The U.S. Environmental Protection Agency (EPA) has re-approved a pesticide for use throughout the country despite its known toxicity to honeybee populations. The chemical, sulfoxaflor, is produced by DowDupont, a major chemical company that contributed $1 million to President Trump’s campaign.

Continue reading below
Our Featured Videos

Sulfoxaflor was originally approved for use by the EPA in 2013, but the approval was adamantly opposed and challenged by beekeepers and environmentalists. In 2015, the U.S. Court of Appeals ordered the EPA to discontinue the chemical’s approval since DowDupont could not provide enough evidence proving their product is not harmful to bee populations. Despite this ruling, the government continued to offer “emergency approvals” of its use and now has officially re-approved its use on over 190 million acres of crops. Their product is now approved for use on corn, strawberries, citrus, pumpkins, pineapples and soybeans.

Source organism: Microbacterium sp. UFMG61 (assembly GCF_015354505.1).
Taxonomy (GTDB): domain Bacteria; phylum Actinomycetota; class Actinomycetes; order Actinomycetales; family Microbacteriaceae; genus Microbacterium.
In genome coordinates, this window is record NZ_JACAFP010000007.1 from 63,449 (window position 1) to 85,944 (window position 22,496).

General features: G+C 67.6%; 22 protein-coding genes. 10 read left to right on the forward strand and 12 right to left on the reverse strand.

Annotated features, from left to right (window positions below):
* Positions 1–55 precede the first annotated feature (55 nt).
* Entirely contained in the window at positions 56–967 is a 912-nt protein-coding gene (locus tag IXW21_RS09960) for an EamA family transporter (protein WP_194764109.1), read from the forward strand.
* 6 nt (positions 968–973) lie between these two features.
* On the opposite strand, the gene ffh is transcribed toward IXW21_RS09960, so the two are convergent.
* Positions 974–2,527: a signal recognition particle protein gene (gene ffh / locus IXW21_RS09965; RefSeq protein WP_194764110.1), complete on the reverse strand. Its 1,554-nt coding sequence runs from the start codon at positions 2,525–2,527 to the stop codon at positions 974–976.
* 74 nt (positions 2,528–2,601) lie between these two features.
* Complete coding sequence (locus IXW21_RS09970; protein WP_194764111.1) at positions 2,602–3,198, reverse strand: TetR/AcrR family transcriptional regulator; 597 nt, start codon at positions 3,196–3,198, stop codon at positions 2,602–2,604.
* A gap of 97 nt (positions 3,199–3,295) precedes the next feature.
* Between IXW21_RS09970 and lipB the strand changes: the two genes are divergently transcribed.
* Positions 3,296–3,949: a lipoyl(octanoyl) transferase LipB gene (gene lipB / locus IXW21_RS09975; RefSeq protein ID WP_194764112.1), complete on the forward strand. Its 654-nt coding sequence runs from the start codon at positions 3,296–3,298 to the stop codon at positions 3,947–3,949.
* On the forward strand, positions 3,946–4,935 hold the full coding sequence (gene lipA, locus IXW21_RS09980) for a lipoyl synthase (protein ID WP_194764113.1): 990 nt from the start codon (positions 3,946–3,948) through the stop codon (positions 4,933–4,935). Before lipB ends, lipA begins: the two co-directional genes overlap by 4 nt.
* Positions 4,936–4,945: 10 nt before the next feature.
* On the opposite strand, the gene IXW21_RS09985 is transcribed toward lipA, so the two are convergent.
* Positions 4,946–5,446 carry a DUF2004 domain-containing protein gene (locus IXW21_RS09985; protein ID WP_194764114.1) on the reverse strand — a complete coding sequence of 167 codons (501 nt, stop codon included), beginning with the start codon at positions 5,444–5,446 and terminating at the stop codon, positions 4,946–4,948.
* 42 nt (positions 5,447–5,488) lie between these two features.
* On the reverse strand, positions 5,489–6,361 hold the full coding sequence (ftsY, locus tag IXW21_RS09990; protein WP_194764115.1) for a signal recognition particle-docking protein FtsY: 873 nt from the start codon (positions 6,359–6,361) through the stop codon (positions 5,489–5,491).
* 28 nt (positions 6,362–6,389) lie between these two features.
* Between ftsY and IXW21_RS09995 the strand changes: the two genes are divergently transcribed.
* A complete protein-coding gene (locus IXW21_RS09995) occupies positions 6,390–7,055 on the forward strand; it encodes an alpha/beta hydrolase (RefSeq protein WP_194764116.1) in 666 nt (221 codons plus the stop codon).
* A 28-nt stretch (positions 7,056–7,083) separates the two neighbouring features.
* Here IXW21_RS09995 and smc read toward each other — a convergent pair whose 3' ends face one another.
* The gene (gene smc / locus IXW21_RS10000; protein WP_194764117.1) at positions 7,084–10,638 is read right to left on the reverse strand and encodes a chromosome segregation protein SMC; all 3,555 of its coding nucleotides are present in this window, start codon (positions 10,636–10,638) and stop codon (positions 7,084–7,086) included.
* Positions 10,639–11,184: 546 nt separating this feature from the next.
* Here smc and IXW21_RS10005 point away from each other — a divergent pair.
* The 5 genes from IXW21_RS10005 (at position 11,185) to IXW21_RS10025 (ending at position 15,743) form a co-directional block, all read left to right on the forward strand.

Related: Native bees are going extinct without much buzz

Although the EPA’s own studies provide evidence that the substance is “highly toxic to honeybees at all life stages” and similarly toxic to native bee populations, the EPA announced it was thrilled to lift the ban on such a highly effective agricultural product.

“Scientists have long said pesticides like sulfoxaflor are the cause of the unprecedented colony collapse. Letting sulfoxaflor back on the market is dangerous for our food system, economy and environment,” says a legal representative from Earthjustice.

Both honey bees and native bees have seen a rapid decline in their numbers over the past few decades. This winter, beekeepers reportedly lost over 35 percent of their colonies. Since 1947, the population of honeybees has dropped from 6 million to under 2.4 million.

“The Trump EPA’s reckless approval of this bee-killing pesticide across 200 million acres of crops like strawberries and watermelon without any public process is a terrible blow to imperiled pollinators,” says the director of the Center for Biological Diversity.

Via Huff Post

Image via Johann Piber